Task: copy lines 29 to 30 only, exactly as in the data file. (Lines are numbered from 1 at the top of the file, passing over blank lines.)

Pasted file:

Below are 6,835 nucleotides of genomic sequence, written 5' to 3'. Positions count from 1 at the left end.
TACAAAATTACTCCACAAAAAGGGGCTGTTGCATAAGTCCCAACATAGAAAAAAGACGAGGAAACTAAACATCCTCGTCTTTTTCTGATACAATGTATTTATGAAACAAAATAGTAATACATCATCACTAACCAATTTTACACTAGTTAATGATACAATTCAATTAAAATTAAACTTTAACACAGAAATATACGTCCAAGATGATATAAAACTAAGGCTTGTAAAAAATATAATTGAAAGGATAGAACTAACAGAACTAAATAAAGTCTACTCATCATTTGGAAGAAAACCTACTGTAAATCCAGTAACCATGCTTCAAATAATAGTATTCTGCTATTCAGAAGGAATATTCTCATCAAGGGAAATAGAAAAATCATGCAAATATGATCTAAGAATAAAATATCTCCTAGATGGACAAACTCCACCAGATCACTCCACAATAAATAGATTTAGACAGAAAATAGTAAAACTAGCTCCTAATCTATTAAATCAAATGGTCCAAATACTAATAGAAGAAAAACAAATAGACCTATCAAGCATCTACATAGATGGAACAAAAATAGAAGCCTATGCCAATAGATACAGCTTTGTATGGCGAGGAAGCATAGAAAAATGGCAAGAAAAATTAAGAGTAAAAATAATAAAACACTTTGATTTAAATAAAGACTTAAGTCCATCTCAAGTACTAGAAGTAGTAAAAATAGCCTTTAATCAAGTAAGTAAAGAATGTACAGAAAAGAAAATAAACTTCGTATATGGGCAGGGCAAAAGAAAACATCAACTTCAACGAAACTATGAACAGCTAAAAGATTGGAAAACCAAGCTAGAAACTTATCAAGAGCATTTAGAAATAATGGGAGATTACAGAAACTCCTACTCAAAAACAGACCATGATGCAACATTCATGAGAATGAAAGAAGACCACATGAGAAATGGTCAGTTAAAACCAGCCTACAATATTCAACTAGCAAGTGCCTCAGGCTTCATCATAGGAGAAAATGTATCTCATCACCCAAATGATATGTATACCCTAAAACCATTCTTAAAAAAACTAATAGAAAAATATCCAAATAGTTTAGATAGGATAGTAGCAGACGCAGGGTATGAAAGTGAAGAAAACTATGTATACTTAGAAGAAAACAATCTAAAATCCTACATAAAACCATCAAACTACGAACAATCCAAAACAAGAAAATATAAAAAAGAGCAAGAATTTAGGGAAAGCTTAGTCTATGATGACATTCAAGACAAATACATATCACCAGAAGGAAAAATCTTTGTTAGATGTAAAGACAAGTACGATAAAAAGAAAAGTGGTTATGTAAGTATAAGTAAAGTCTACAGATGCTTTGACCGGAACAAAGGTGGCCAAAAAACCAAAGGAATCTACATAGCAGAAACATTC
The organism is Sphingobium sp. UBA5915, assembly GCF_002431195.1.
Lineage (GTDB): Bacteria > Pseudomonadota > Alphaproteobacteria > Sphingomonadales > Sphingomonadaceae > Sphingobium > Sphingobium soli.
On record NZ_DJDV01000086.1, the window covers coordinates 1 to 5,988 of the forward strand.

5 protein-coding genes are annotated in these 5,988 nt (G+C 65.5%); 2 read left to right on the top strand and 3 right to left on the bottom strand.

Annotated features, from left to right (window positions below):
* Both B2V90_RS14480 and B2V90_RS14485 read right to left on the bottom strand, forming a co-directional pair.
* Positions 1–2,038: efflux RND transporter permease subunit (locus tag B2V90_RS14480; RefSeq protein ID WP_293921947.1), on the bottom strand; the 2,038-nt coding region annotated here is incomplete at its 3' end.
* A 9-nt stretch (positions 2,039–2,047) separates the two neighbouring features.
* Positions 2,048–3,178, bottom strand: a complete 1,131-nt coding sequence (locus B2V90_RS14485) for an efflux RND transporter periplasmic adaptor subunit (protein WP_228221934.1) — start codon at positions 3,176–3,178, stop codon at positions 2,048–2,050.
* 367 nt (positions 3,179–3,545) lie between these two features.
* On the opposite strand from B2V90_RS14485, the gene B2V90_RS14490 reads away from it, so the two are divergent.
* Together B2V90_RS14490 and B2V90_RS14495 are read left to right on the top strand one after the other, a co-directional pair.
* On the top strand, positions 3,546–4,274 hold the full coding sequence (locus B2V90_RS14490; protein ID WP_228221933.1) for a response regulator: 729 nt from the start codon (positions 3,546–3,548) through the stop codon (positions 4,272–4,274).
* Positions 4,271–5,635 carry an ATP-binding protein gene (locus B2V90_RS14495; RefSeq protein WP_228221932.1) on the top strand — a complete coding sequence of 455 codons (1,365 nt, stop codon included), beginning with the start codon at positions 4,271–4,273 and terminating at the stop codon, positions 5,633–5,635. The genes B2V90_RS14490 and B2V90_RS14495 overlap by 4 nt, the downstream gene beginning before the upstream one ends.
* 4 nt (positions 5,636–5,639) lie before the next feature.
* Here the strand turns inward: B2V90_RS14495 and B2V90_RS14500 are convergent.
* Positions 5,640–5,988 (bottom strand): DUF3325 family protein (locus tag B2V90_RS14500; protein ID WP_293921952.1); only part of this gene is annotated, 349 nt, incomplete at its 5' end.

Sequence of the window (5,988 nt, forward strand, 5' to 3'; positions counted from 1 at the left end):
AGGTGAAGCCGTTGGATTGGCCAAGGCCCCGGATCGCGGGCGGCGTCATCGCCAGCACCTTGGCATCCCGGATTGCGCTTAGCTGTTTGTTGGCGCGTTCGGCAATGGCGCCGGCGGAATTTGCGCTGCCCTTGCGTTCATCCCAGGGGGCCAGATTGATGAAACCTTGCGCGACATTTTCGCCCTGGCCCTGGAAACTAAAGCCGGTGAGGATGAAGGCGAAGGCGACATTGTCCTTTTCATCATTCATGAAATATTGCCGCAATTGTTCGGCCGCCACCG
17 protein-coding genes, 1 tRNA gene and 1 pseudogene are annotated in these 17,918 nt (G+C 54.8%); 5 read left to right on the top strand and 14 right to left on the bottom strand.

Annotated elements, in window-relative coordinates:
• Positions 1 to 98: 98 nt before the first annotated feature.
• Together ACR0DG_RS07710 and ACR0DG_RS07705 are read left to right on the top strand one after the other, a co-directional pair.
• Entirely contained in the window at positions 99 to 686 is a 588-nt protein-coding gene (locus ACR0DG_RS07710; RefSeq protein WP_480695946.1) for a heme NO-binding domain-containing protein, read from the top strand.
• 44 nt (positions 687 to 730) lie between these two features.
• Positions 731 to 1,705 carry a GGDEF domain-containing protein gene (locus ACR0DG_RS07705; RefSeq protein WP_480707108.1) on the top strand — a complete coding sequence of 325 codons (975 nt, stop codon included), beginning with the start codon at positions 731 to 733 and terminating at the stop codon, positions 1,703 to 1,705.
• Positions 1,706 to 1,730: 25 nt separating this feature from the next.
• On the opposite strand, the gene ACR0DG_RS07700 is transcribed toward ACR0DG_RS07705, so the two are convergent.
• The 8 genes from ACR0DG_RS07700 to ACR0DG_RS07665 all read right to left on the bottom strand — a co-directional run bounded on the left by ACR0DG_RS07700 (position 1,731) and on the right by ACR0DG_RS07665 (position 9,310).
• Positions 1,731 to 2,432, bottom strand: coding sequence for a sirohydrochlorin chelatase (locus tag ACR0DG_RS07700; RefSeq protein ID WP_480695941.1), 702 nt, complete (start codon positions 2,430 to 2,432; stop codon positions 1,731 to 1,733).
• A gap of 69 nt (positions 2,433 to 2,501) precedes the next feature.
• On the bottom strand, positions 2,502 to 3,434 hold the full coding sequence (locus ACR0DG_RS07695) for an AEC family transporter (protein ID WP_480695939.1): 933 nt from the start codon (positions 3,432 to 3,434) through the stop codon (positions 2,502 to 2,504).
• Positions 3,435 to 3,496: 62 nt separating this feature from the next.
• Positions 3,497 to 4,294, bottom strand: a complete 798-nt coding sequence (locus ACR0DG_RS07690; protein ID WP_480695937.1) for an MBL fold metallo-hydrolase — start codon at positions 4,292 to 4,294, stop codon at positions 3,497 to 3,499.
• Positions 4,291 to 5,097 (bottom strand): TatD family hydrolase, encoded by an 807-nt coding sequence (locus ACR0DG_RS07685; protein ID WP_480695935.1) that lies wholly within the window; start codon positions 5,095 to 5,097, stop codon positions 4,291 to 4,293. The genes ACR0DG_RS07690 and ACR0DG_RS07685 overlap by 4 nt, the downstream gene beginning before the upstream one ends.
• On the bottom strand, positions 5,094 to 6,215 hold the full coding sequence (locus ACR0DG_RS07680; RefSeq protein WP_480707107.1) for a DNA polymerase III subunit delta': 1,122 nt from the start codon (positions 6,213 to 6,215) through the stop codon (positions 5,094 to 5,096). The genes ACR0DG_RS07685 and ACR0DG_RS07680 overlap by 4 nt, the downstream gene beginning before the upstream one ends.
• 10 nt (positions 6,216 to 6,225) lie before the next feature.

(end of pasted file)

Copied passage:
• Positions 1,706 to 1,730: 25 nt separating this feature from the next.
• On the opposite strand, the gene ACR0DG_RS07700 is transcribed toward ACR0DG_RS07705, so the two are convergent.